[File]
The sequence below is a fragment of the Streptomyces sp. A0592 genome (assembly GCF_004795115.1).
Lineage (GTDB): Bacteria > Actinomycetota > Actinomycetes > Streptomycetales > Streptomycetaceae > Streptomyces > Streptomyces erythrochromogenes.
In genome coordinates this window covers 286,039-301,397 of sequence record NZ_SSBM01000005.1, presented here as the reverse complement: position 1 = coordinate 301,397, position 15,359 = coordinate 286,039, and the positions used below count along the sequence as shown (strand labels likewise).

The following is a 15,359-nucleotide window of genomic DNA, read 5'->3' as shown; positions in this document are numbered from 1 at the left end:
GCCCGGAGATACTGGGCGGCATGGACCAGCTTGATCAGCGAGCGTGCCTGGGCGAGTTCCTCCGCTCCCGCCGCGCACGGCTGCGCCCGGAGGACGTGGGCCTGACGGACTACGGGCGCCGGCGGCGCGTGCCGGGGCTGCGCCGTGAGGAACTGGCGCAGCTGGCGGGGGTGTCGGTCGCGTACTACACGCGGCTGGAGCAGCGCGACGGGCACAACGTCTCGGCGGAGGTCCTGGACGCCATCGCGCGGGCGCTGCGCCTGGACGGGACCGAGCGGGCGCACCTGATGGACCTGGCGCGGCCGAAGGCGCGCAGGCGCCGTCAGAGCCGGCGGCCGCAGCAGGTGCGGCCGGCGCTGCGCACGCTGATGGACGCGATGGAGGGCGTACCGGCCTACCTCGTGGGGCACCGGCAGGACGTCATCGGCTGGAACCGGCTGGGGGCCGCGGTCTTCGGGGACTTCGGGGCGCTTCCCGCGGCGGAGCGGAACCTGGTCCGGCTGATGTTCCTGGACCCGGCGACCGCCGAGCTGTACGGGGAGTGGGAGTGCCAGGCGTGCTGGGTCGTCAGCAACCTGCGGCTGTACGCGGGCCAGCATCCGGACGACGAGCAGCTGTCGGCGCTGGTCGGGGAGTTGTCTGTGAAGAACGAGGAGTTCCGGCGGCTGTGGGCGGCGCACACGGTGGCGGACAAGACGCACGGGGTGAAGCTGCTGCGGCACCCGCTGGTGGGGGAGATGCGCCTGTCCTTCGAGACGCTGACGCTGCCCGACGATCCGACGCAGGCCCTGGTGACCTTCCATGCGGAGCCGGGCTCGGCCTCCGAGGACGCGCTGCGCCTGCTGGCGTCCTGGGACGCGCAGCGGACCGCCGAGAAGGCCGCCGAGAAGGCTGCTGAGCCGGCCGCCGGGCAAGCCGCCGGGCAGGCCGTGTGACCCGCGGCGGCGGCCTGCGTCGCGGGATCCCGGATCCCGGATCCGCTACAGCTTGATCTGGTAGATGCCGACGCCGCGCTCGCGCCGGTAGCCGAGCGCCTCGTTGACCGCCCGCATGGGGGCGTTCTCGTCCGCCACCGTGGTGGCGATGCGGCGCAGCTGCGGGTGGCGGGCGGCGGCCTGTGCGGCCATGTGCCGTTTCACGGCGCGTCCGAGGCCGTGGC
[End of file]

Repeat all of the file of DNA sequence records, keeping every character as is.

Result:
The sequence below is a fragment of the Streptomyces sp. A0592 genome (assembly GCF_004795115.1).
Lineage (GTDB): Bacteria > Actinomycetota > Actinomycetes > Streptomycetales > Streptomycetaceae > Streptomyces > Streptomyces erythrochromogenes.
In genome coordinates this window covers 286,039-301,397 of sequence record NZ_SSBM01000005.1, presented here as the reverse complement: position 1 = coordinate 301,397, position 15,359 = coordinate 286,039, and the positions used below count along the sequence as shown (strand labels likewise).

The following is a 15,359-nucleotide window of genomic DNA, read 5'->3' as shown; positions in this document are numbered from 1 at the left end:
GCCCGGAGATACTGGGCGGCATGGACCAGCTTGATCAGCGAGCGTGCCTGGGCGAGTTCCTCCGCTCCCGCCGCGCACGGCTGCGCCCGGAGGACGTGGGCCTGACGGACTACGGGCGCCGGCGGCGCGTGCCGGGGCTGCGCCGTGAGGAACTGGCGCAGCTGGCGGGGGTGTCGGTCGCGTACTACACGCGGCTGGAGCAGCGCGACGGGCACAACGTCTCGGCGGAGGTCCTGGACGCCATCGCGCGGGCGCTGCGCCTGGACGGGACCGAGCGGGCGCACCTGATGGACCTGGCGCGGCCGAAGGCGCGCAGGCGCCGTCAGAGCCGGCGGCCGCAGCAGGTGCGGCCGGCGCTGCGCACGCTGATGGACGCGATGGAGGGCGTACCGGCCTACCTCGTGGGGCACCGGCAGGACGTCATCGGCTGGAACCGGCTGGGGGCCGCGGTCTTCGGGGACTTCGGGGCGCTTCCCGCGGCGGAGCGGAACCTGGTCCGGCTGATGTTCCTGGACCCGGCGACCGCCGAGCTGTACGGGGAGTGGGAGTGCCAGGCGTGCTGGGTCGTCAGCAACCTGCGGCTGTACGCGGGCCAGCATCCGGACGACGAGCAGCTGTCGGCGCTGGTCGGGGAGTTGTCTGTGAAGAACGAGGAGTTCCGGCGGCTGTGGGCGGCGCACACGGTGGCGGACAAGACGCACGGGGTGAAGCTGCTGCGGCACCCGCTGGTGGGGGAGATGCGCCTGTCCTTCGAGACGCTGACGCTGCCCGACGATCCGACGCAGGCCCTGGTGACCTTCCATGCGGAGCCGGGCTCGGCCTCCGAGGACGCGCTGCGCCTGCTGGCGTCCTGGGACGCGCAGCGGACCGCCGAGAAGGCCGCCGAGAAGGCTGCTGAGCCGGCCGCCGGGCAAGCCGCCGGGCAGGCCGTGTGACCCGCGGCGGCGGCCTGCGTCGCGGGATCCCGGATCCCGGATCCGCTACAGCTTGATCTGGTAGATGCCGACGCCGCGCTCGCGCCGGTAGCCGAGCGCCTCGTTGACCGCCCGCATGGGGGCGTTCTCGTCCGCCACCGTGGTGGCGATGCGGCGCAGCTGCGGGTGGCGGGCGGCGGCCTGTGCGGCCATGTGCCGTTTCACGGCGCGTCCGAGGCCGTGGC